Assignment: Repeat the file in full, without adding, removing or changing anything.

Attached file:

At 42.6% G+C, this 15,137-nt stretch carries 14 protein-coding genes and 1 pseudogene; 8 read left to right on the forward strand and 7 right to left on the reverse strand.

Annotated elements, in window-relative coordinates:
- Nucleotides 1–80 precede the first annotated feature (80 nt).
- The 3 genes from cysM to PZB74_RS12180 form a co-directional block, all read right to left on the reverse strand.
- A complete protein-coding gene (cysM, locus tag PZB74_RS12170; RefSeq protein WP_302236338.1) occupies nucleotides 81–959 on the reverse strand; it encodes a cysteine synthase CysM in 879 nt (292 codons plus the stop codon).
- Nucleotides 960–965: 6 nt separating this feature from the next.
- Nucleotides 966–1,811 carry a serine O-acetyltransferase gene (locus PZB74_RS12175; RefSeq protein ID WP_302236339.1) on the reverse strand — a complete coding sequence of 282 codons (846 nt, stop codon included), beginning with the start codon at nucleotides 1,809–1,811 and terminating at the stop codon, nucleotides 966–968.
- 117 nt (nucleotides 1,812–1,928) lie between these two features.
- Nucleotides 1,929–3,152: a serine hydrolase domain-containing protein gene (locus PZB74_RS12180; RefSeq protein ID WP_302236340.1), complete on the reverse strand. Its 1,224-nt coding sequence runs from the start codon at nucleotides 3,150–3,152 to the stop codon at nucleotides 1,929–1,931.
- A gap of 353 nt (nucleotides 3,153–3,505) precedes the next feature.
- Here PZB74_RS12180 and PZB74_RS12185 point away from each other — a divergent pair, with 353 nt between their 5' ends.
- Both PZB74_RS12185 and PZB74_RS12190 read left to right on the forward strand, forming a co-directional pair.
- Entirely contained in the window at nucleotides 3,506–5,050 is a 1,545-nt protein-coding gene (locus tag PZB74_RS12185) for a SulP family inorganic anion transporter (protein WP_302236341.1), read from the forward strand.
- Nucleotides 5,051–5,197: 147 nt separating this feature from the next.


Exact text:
At 42.6% G+C, this 15,137-nt stretch carries 14 protein-coding genes and 1 pseudogene; 8 read left to right on the forward strand and 7 right to left on the reverse strand.

Annotated elements, in window-relative coordinates:
- Nucleotides 1–80 precede the first annotated feature (80 nt).
- The 3 genes from cysM to PZB74_RS12180 form a co-directional block, all read right to left on the reverse strand.
- A complete protein-coding gene (cysM, locus tag PZB74_RS12170; RefSeq protein WP_302236338.1) occupies nucleotides 81–959 on the reverse strand; it encodes a cysteine synthase CysM in 879 nt (292 codons plus the stop codon).
- Nucleotides 960–965: 6 nt separating this feature from the next.
- Nucleotides 966–1,811 carry a serine O-acetyltransferase gene (locus PZB74_RS12175; RefSeq protein ID WP_302236339.1) on the reverse strand — a complete coding sequence of 282 codons (846 nt, stop codon included), beginning with the start codon at nucleotides 1,809–1,811 and terminating at the stop codon, nucleotides 966–968.
- 117 nt (nucleotides 1,812–1,928) lie between these two features.
- Nucleotides 1,929–3,152: a serine hydrolase domain-containing protein gene (locus PZB74_RS12180; RefSeq protein ID WP_302236340.1), complete on the reverse strand. Its 1,224-nt coding sequence runs from the start codon at nucleotides 3,150–3,152 to the stop codon at nucleotides 1,929–1,931.
- A gap of 353 nt (nucleotides 3,153–3,505) precedes the next feature.
- Here PZB74_RS12180 and PZB74_RS12185 point away from each other — a divergent pair, with 353 nt between their 5' ends.
- Both PZB74_RS12185 and PZB74_RS12190 read left to right on the forward strand, forming a co-directional pair.
- Entirely contained in the window at nucleotides 3,506–5,050 is a 1,545-nt protein-coding gene (locus tag PZB74_RS12185) for a SulP family inorganic anion transporter (protein WP_302236341.1), read from the forward strand.
- Nucleotides 5,051–5,197: 147 nt separating this feature from the next.